Tuesday, January 25, 2011

Japanese Pedagogy of Art

According to scholars of Japanese arts:

‘The teacher seldom identifies the error, but waits until the phrase is played correctly and then expresses approval’ (repetition of practice), and its ‘goal is to perform the piece exactly as the teacher has presented it’ (Trimillos 1989).

Throughout the process, verbal instruction and conceptual understanding are intentionally avoided as they may distract a whole-body grasp of artistry (Hare, 1998).

There is no artistic content for the performer to ‘grasp’ cognitively, but instead a surface aesthetic that ‘grasps’ or transforms the performer, shaping the artist into the form of the art itself’ (Keister 2004).

Yamaguchi Goro's students have written about his teaching style (see for details the edited book dedicated to Yamaguchi: ISBN-10: 4882933381). It was basically "teaching by non teaching." Here, I translate Mizuno Komei's memory of studying with Yamaguchi, which he posted on his website.

I have studied shakuhachi for 31 years since 1968 without any break. What's most gratifying to me was that I could study with Yamaguchi Goro sensei during this period of time.

During the 31 years, I had just one time in which Gamaguchi sensei made a complimentary remark on my progress, and two times he critiqued my playing. Otherwise, he normally said, "That's fine, that's all about it today." There was no feedback, whether my playing was good or bad, let alone any advice to my playing.

His mother told me these things: "Long time ago, the master teacher (Yamaguchi Shiro) got a student who was very serious about shakuhachi study. He memorized the music. The sheet music was put on the table for the teacher, not for him, and during the lesson, he kept starring at the teacher. He copied everything even when the teacher moved his eyebrow." Another time, she said, "One student complained that the teacher (Shiro) didn't teach anything while receiving the lesson fee. Artistry is not something you are taught to master but you steal from your teacher."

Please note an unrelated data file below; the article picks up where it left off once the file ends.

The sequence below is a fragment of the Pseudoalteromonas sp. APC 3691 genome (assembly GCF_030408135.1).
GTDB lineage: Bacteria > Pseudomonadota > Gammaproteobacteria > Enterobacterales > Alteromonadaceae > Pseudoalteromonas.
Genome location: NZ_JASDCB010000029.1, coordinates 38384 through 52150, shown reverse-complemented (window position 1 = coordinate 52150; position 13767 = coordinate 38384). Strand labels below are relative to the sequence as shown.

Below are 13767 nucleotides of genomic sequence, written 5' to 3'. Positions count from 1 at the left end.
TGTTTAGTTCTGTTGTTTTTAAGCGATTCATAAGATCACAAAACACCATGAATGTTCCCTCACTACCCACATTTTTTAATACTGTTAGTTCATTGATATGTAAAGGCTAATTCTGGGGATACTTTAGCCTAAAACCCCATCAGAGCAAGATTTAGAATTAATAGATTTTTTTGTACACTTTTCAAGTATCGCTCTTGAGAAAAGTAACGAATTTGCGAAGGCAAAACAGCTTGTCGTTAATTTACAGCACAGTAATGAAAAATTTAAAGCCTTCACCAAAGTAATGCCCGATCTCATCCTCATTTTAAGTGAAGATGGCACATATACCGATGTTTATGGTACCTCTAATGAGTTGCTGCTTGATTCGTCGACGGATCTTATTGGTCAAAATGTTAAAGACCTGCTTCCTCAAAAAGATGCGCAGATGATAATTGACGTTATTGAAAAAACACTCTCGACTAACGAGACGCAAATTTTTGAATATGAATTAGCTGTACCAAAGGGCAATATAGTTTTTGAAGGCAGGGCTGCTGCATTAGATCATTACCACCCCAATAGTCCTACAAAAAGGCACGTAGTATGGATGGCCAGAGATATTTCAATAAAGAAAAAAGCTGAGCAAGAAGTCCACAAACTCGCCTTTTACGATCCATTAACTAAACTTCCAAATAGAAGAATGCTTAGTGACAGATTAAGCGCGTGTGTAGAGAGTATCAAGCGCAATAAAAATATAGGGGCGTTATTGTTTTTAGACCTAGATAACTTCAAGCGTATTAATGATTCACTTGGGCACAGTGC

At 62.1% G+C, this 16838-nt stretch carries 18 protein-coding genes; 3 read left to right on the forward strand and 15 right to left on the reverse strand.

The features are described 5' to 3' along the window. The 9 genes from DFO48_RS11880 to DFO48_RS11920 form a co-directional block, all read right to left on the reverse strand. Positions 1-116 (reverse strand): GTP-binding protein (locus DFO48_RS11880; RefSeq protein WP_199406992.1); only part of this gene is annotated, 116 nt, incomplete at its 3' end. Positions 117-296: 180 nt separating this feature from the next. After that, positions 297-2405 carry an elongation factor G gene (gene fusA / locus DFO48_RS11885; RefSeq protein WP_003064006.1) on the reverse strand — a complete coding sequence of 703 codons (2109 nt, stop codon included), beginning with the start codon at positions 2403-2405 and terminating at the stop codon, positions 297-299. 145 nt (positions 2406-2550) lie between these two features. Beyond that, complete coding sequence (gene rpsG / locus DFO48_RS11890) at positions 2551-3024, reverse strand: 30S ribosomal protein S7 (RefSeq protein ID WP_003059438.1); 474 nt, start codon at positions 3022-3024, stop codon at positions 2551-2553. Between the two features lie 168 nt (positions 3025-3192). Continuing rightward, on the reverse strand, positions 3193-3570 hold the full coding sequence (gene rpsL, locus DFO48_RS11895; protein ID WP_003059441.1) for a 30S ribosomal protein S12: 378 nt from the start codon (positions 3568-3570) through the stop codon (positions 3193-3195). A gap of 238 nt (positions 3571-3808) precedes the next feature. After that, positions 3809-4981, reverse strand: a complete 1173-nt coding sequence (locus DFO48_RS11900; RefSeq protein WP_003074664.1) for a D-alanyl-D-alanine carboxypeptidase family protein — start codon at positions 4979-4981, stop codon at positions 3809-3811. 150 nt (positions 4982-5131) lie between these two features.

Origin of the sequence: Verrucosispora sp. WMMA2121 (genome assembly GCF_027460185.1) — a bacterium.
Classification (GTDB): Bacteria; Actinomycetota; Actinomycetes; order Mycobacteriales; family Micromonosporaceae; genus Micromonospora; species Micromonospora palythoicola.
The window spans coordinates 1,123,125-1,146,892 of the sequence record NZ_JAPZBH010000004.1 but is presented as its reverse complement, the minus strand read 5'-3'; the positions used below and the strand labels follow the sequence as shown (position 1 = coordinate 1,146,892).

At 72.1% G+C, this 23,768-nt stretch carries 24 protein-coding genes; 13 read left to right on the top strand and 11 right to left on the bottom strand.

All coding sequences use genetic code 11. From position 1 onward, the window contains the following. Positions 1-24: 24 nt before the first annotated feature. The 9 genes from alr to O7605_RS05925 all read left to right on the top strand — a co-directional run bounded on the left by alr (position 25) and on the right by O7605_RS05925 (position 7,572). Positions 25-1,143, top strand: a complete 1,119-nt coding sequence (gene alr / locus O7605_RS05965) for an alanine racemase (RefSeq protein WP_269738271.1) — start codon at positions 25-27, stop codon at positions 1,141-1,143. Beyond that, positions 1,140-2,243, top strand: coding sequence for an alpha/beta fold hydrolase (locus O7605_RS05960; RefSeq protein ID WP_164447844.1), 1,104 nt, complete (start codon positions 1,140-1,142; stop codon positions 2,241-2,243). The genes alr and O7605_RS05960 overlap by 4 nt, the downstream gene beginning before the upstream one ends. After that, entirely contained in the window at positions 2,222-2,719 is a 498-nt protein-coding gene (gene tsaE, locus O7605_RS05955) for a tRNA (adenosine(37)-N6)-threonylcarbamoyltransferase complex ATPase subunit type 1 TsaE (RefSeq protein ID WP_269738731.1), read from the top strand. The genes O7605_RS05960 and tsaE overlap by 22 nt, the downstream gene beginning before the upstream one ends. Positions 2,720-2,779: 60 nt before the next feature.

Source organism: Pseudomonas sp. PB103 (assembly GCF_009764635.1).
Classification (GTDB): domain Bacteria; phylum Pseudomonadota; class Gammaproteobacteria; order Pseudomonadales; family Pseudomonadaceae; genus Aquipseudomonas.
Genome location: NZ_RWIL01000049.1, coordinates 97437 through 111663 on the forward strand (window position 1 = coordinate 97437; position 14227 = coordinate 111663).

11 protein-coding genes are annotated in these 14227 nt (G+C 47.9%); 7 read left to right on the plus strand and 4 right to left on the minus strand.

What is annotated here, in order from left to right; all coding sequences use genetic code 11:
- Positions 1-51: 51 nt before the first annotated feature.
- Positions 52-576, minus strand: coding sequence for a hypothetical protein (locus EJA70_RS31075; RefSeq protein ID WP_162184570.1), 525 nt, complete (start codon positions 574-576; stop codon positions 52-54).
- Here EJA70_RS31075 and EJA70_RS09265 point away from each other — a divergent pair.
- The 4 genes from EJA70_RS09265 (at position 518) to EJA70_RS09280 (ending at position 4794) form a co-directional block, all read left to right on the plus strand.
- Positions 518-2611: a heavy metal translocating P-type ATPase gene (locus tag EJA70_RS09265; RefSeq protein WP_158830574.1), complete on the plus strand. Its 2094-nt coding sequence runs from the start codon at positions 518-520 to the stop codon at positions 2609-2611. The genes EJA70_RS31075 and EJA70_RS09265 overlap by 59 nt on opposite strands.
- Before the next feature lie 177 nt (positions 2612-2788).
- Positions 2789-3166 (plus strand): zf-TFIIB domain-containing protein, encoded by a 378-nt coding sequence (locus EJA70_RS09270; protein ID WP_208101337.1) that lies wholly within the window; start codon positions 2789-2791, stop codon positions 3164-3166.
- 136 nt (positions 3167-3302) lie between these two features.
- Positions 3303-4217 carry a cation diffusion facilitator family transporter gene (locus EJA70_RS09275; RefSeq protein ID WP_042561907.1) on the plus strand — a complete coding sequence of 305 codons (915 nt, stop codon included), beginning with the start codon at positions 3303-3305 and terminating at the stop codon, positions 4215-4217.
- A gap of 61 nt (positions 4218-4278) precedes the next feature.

Surely, there is not much we can explain about music through language, as music expresses subtlety of human emotion. I believe that Goro-sensei also shared the same idea with Shiro-sensei, namely, you can only "steal" artistry from your teacher. Those who cannot understand it cannot understand it any way even with words, and those who can understand it can understand it without verbal explanation. Thus, either way, verbal explanation is unnecessary. I tried to be the latter by sensitizing my ability when I was taking lessons. When playing together with Goro-sensei, I tried to restrain my volume so that I could hear what he was trying to teach me. I am not sure even now if I could ever steal any of his artistry.
[This is a Japanese way to be modest.]

Teaching by non teaching is a part of the Japanese teaching style. I've come across many teachers like Yamaguchi Goro who are not explicit in words. Playing together is the dominant format of teaching. But then, one may question, does this work outside of Japan? Many shakuhachi teachers, especially non-Japanese teachers, have reported that they needed to change their teaching styles they naturally acquired in Japan in order to accommodate to the needs of students outside of Japan. I remember local students of Kumamoto prefecture, upon meeting North American shakuhachi students, repeated several times, "You have only studied shakuhachi for 4 years, and you are already so good. I envy you because our teacher...."

I can see the values of both sides.

1 comment:

  1. "You have only studied shakuhachi for 4 years, and you are already so good. I envy you because our teacher...."

    They may have meant it, but can you imagine the Japanese students saying anything but this? I've found that effusive compliments in Japan, especially when meeting a foreigner, are simply considered good manners and they may or may not be sincere. In other words, I can imagine that if those foreign students had sounded absolutely terrible, they still would have been greeted with applause and cries of "jouzuuu!"

    It took me a couple of years to realize that I was taking polite conversation in Japan to mean I really was good-looking, smart, handsome, intelligent, and fashionable.

    That said, I much, much prefer the teaching technique of sharing ideas, explanation, praise, and discussion. I simply need that kind of social interaction in order to progress.